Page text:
Which way to undo 20 wheel nuts?

Discussion in 'General Motoring' started by Wanderer, Aug 6, 2007.

  1. Wanderer

    Wanderer Guest

    Which way (clockwise or anti clockwise) is it to undo wheel nuts
    (nearside and offside) on a Y reg 206 1.4? I've already found the
    trick where the head bends on the supplied wrench BTW

    Wanderer, Aug 6, 2007
  2. Wanderer

    Wanderer Guest

    Subject should be 206. Sorry
    Wanderer, Aug 6, 2007
  3. Wanderer

    Phil Cook Guest

    They are all conventional thread since there aren't any rotational
    forces to counteract, the wheel is stationary with respect to the hub.
    So it is anti-clock to undo.

    Do yourself a favour and get a decent spider or other "tool suitable
    for the job" to undo them. I once had to resort to adding a short
    length of scaffold pole to undo my wheel bolts after some numpty at a
    tyre place had done them up too tight. :-(
    Phil Cook, Aug 6, 2007
  4. Wanderer

    Wanderer Guest

    Thanks Phil, I gave up and put it in a tyre place. I wouldn't have
    undone them in a Million years. I'll take your advise and find a spider
    spanner for the boot but I'm GF covered so won't worry too much.

    Seems a dirty trick to me if it is done deliberately and I'd fear for
    the bolt heads being sheared off by such over tightening.

    Wanderer, Aug 6, 2007
  5. Wanderer

    Malc Guest

    I found the supplied wheel brace appeared to be made of cheese on my 406. I
    was caught out when the pad wear indicator came on half way from Gloucester
    to Liverpool recently. I had to buy a spider as well as the pads when I got

    It's ok being GF covered but you can change a wheel in about 10 minutes but
    GF could take an hour to get to you.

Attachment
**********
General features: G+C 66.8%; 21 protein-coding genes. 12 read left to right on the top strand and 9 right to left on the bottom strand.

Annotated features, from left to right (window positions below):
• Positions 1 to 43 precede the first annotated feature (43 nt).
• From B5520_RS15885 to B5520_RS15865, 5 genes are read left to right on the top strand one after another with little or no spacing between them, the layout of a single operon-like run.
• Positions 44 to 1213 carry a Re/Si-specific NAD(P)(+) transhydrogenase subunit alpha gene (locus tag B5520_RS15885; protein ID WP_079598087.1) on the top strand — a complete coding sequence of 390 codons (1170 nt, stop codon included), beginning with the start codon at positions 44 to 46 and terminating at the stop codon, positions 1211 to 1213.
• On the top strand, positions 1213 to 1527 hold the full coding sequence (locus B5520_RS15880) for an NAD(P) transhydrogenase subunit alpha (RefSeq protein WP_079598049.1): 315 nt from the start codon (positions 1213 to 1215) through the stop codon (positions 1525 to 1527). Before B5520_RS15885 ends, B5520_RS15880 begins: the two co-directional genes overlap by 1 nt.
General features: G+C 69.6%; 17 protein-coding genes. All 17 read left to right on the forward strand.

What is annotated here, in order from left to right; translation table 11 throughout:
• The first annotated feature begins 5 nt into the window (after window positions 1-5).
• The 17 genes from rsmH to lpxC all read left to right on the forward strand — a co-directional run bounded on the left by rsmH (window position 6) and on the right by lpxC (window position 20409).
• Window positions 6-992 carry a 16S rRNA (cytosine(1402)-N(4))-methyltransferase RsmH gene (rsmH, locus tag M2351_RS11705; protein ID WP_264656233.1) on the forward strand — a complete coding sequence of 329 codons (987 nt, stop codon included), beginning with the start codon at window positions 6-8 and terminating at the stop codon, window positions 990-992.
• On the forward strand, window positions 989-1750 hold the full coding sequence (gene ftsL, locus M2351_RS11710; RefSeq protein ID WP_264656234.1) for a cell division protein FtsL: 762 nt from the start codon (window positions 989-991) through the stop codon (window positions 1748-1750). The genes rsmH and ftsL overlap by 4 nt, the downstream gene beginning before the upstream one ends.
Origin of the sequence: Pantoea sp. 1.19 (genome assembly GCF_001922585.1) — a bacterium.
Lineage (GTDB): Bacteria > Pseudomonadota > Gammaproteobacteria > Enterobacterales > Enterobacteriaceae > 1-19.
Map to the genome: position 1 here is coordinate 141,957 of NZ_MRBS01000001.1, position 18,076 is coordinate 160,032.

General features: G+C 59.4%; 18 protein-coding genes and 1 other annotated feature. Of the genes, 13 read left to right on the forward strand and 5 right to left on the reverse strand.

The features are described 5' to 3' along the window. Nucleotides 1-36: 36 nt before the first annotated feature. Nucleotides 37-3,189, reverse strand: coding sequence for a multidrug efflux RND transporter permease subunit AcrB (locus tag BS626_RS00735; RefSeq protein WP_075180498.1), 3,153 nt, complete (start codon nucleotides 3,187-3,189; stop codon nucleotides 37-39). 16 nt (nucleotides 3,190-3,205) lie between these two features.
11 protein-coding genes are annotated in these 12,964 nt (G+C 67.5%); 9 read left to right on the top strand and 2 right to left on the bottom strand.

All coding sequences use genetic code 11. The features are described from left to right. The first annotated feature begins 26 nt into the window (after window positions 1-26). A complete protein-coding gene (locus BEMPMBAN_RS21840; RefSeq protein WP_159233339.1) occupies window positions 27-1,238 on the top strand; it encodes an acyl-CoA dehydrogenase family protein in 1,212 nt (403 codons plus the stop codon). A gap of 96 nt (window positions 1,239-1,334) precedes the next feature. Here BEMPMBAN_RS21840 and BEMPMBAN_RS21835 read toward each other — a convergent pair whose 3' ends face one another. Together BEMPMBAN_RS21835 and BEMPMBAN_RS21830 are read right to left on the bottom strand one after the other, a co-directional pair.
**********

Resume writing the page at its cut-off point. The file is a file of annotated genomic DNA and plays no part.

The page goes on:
If you're swimming in a creek
    And an eel bites your cheek
    That's a moray
    Malc, Aug 6, 2007
  6. Wanderer

    pastis Guest

    On "normal" cars I guess they all are standard threaded bolts.
    But I remember that when I was in the (Belgian) army they had left and right
    turning bolts, depending on which side of the truck the weel was fixed!!
    So there really seems to be a "rotational force"...

    Eric B.
    pastis, Aug 7, 2007
  7. Wanderer

    Brian Guest

    Whenever I get a new(er) car, the first thing I do is to take off all the
    wheel bolts, one at a time, put copperease on the threads and do them up
    again with my socket set, so that I KNOW that I will always be able to undo
    them by the roadside. With copperease on the treads you can probably get the
    bolt tighter with less force than with the normally dry rusty thread.
    Brian, Aug 7, 2007
  8. Wanderer

    Chris Hodges Guest

    Personal preference is for a telescopic wheelbrace - often easier to stow
    and I've never met a wheelnut I couldn't undo with it. I have bent a couple
    of spiders and had to use a garden fork to turn another.

    Chris Hodges, Aug 8, 2007
  9. Wanderer

    Cup of Tea Guest

    Chris Hodges wrote:
    I have bent a
    That's an interesting tip.
    Cup of Tea, Aug 8, 2007
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